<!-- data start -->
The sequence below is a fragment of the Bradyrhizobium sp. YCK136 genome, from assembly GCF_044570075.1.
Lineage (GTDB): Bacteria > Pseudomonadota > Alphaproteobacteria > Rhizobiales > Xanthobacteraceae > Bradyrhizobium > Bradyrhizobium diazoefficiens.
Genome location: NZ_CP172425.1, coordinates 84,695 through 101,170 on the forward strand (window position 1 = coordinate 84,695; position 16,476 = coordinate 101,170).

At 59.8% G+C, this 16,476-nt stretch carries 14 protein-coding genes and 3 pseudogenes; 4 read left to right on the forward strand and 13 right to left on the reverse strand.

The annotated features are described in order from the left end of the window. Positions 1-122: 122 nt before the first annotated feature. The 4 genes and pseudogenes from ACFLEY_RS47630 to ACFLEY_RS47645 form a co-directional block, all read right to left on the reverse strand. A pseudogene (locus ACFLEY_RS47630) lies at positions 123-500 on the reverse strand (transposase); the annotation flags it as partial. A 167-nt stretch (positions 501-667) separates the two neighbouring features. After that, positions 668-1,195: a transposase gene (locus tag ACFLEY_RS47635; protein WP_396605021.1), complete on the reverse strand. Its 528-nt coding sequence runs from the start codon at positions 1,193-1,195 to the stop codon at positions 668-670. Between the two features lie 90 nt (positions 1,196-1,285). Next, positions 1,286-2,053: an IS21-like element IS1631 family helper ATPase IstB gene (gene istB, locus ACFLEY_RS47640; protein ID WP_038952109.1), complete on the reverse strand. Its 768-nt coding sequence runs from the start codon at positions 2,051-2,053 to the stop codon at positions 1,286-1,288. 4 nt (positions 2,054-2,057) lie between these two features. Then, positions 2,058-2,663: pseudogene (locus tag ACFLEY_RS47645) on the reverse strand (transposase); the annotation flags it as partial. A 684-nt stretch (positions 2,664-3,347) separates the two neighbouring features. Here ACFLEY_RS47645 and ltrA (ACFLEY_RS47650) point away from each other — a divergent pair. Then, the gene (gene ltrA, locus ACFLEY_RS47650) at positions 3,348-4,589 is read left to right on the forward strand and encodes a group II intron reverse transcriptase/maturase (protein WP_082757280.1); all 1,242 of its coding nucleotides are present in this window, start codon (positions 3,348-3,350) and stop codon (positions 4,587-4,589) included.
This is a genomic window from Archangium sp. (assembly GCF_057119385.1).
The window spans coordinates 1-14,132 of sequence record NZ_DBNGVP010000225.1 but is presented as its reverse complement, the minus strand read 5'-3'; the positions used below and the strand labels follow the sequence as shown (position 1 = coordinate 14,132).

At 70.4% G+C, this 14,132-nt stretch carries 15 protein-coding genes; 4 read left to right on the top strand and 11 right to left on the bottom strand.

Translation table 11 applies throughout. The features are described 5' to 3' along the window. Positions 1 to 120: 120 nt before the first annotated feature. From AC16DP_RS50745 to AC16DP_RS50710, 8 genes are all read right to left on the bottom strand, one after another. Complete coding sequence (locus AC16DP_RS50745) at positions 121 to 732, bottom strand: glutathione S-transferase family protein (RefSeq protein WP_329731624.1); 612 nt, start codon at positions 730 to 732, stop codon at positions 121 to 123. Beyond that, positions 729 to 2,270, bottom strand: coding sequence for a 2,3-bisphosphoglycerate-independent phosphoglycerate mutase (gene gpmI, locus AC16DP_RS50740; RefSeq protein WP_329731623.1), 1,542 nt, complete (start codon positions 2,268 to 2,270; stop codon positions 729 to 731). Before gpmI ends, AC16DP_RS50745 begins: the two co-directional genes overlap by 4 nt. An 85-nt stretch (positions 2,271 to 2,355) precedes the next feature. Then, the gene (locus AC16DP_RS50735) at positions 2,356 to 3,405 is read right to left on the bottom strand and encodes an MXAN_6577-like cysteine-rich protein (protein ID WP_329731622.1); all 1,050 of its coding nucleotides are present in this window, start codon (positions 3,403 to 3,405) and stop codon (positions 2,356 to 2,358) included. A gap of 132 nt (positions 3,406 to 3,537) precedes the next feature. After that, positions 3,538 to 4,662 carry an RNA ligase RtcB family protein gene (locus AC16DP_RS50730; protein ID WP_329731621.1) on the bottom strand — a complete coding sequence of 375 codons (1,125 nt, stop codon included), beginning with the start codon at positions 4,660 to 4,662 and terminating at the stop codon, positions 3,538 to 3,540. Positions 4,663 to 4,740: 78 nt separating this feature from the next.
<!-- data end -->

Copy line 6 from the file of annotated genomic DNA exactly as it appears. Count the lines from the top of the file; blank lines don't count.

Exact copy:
This is a genomic window from Archangium sp. (assembly GCF_057119385.1).